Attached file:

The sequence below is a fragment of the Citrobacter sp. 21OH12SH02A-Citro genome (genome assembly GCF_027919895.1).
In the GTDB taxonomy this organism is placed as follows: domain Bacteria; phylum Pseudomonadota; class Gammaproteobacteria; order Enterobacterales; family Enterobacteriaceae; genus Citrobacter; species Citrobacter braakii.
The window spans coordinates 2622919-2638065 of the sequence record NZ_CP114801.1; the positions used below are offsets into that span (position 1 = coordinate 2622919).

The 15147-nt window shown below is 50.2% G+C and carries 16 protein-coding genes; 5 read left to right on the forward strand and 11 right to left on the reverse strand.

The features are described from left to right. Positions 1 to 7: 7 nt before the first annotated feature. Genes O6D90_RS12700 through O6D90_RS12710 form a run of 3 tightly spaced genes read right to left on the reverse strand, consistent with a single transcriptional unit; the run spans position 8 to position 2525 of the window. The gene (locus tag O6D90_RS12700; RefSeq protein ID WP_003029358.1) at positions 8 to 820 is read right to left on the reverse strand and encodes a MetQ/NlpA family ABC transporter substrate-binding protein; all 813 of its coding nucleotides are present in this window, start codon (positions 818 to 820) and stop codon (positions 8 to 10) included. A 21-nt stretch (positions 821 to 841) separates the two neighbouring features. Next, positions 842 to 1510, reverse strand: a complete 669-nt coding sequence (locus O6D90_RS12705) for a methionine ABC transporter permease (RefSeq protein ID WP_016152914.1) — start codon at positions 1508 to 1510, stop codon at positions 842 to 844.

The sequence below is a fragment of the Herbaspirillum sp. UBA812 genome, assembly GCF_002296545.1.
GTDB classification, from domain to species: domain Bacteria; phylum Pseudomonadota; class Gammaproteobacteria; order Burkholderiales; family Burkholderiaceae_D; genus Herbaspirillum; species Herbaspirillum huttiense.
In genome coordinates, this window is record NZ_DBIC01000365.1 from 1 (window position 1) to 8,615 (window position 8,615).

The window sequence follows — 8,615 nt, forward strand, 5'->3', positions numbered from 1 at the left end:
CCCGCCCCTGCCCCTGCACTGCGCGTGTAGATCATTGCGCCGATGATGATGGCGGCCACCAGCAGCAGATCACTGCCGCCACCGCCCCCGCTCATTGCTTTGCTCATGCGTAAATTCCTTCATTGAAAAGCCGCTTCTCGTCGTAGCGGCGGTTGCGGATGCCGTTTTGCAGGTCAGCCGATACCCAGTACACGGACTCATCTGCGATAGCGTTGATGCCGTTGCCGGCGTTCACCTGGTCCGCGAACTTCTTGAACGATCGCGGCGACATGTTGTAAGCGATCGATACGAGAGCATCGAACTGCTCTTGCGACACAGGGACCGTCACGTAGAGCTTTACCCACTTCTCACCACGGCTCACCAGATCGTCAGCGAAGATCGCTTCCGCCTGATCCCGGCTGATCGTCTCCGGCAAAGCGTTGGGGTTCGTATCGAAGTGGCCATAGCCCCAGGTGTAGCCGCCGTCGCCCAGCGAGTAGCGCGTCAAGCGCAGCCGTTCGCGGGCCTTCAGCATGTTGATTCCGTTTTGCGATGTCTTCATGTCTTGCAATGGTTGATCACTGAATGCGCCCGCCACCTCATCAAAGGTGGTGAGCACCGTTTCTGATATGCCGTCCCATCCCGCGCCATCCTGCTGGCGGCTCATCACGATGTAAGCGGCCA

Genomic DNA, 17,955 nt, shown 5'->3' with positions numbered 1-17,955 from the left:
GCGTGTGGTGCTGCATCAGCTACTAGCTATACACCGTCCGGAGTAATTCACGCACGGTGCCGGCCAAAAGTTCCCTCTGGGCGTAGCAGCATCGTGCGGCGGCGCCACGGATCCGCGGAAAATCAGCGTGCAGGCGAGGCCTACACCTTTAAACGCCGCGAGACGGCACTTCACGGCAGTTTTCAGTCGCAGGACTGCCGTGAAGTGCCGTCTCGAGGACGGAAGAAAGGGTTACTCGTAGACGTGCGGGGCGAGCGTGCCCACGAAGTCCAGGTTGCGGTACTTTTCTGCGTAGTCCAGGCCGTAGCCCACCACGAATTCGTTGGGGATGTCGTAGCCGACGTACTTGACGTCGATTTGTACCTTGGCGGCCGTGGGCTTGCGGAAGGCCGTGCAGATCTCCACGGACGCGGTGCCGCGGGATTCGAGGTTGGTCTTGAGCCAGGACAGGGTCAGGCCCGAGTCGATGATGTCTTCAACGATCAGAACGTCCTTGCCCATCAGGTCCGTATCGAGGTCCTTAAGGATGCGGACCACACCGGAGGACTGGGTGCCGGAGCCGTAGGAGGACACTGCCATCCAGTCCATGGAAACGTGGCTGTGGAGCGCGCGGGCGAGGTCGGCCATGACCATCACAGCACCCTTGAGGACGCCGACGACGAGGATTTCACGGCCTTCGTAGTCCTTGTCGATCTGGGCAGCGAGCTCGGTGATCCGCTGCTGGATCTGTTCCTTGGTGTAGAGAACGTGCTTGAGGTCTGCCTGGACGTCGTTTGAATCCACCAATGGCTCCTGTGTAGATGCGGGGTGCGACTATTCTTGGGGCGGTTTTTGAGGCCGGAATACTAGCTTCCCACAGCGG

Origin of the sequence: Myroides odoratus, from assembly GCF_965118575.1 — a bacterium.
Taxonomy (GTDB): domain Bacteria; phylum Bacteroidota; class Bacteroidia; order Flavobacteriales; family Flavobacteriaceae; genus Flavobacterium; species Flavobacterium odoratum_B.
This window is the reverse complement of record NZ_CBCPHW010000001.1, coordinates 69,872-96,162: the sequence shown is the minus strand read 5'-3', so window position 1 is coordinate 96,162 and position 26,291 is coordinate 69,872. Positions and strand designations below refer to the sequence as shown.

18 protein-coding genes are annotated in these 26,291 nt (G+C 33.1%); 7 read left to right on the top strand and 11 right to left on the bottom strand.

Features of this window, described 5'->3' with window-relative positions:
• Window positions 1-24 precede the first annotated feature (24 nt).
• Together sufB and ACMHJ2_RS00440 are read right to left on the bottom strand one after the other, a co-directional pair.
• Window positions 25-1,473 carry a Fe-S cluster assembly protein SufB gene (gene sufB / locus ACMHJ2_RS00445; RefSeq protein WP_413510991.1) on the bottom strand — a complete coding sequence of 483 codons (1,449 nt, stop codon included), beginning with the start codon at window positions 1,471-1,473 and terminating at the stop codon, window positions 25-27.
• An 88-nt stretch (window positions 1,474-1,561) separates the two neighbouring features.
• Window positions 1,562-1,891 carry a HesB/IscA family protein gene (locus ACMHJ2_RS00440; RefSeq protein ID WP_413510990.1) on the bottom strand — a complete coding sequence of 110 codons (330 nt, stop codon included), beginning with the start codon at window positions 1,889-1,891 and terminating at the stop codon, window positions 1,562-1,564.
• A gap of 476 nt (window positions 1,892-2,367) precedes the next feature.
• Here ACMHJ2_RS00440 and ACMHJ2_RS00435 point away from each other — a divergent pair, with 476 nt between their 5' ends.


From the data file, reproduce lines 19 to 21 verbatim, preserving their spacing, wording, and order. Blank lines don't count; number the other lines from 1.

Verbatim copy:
• Together sufB and ACMHJ2_RS00440 are read right to left on the bottom strand one after the other, a co-directional pair.
• Window positions 25-1,473 carry a Fe-S cluster assembly protein SufB gene (gene sufB / locus ACMHJ2_RS00445; RefSeq protein WP_413510991.1) on the bottom strand — a complete coding sequence of 483 codons (1,449 nt, stop codon included), beginning with the start codon at window positions 1,471-1,473 and terminating at the stop codon, window positions 25-27.
• An 88-nt stretch (window positions 1,474-1,561) separates the two neighbouring features.